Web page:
After I got a general idea of the design, I started blocking it out in 3D. Now, don’t judge me—my skills at the time weren’t great, and my workflow wasn’t solid yet, so it took a lot of iterations and reviews to nail it down. I like to dabble in Blender quite a bit, so I prefer to have a pretty detailed 3D scene before moving on to photobashing and refining in post-processing.

I went through several revisions for the house and ultimately decided that simpler is better. I settled on a rounded form crafted from salvaged metal with hints of Japanese architecture to create a design that feels fresh and not entirely traditional Japanese.

This iterative process involved going through multiple versions, allowing me to explore different ideas and approaches, and understanding that each iteration brought me closer to achieving my vision.


Grandma Isa’s Tearoom  

Figuring out my workflow & focusing on narrative design.

Always start with an idea—it could be sketched or written. I prefer to write down my goals and ideas before I begin sketching. For this piece, my ideas evolved quite a bit in the first few weeks, which is absolutely normal! Ideas can change throughout the entire process, and as long as you believe in the possibility that it could be the right direction, don’t be afraid to go for it! Even if it doesn’t work out, you'll be sure to learn a thing or two along the way.

The goal for this piece was to refine my workflow and focus on storytelling, specifically by creating an interior space—a known challenge compared to exterior environments. I am fairly confident in my execution skills at this point, so I aimed to tackle something that required more strategic thinking and planning, as storytelling has been one of the things I wanted to improve in.

Initially, I envisioned a boss fight arena set in an underground cavern inspired by the story of Izanami from Japanese mythology. The concept was to create a space resembling underground sewers (salvagepunk) that constructed a Japanese stage-play setting, hinting at the boss’s identity and backstory. However, feedback indicated that it felt too much like an exterior in the form of an interior, which conflicted with my goal of creating an interior with restricted space.

The concept then evolved into the interior of an abandoned temple or theatre buried underground. I also developed a more elaborate backstory for the boss/NPC that resides in this space. This helped me generate more ideas and ensured that the environment felt cohesive and rich with context, making the design process much more engaging for me.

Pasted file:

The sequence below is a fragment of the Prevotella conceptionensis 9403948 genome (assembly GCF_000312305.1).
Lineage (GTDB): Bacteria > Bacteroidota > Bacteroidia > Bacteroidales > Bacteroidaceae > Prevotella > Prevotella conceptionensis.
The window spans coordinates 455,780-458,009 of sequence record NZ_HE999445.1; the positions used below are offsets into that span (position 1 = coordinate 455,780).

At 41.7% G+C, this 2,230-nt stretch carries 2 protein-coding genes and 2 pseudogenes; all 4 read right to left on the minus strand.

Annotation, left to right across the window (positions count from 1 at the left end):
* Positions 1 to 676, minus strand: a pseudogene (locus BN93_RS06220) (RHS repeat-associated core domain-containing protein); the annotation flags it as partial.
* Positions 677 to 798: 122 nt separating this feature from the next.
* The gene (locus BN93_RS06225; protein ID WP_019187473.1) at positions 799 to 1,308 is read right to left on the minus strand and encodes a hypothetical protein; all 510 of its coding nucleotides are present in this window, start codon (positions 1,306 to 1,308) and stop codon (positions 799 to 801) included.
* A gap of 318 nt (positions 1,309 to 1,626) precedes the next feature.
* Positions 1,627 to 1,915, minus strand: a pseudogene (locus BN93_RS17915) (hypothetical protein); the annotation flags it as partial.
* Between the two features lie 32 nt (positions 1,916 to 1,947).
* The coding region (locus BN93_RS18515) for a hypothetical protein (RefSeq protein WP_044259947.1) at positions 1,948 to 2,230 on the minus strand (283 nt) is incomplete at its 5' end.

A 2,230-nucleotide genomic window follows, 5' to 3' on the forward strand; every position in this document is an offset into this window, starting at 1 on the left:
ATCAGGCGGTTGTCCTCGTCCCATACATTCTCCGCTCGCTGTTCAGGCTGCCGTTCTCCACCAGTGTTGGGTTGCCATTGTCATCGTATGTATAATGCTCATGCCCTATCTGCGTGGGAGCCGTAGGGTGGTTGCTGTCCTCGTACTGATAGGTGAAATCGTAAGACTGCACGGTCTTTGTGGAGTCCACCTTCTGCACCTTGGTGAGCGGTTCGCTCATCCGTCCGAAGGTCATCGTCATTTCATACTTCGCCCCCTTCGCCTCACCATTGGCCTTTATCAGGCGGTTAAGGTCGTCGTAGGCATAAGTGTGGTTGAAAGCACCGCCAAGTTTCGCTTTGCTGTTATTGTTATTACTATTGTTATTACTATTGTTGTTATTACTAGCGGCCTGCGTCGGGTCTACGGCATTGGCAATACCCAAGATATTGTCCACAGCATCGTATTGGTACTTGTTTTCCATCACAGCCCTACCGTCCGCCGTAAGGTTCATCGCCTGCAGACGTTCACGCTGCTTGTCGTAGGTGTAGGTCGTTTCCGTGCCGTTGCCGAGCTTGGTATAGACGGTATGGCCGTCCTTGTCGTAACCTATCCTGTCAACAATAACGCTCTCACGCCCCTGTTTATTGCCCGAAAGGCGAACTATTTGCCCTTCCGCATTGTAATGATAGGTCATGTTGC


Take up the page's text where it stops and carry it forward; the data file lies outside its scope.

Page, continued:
Later, I narrowed my ideas down to two sketches and ultimately chose the first one. I sketched out the plans even though they wouldn't be visible in the final shot. This approach helped me better understand the space before diving into the details. After all, environment concept art in video games isn't just about creating a beautiful image; it's about understanding how a player would navigate and interact within the space.

Next comes the 3D blocking phase! This is where I figure out the scale of the space, so placing naked mannequins is always a good idea to establish accurate scale and proportions, even if there won’t be people in the final image. This technique helps establish a realistic sense of scale and spatial relationships.

Whenever I'm unsure about the direction during this phase, I take a screenshot of the scene and do quick paintovers in Photoshop to figure out my next steps. At this stage, I decided to add a Shimenawa rope above the shrine. In Japanese culture, Shimenawa ropes are used to mark sacred or purified areas, signifying protection and safety. By incorporating this element, I aimed to convey that this space is a 'safe' zone, imbued with a sense of purification and sanctity.

Now, the area surrounding the shrine was in a much more complete state than the shrine itself, so I needed to bring the shrine up to the same level of detail. I began iterating on the shrine's design, ensuring that it fit within the scene while incorporating both salvagepunk and Japanese elements.

I introduced some pillows into the scene to convey the welcoming nature of the NPC living there, suggesting the possibility of shared tea moments with visitors. Additionally, I continued to refine and iterate on the shrine's design.

To further enrich the atmosphere with Japanese stage-play elements, I incorporated torn banners depicting scenes from Noh theatre plays. Noh theatre is a traditional form of Japanese musical drama that has been performed for centuries. It combines elements of dance, music, and drama to tell stories often rooted in Japanese folklore, history, and mythology, thus deepening the connection to mythology within the scene.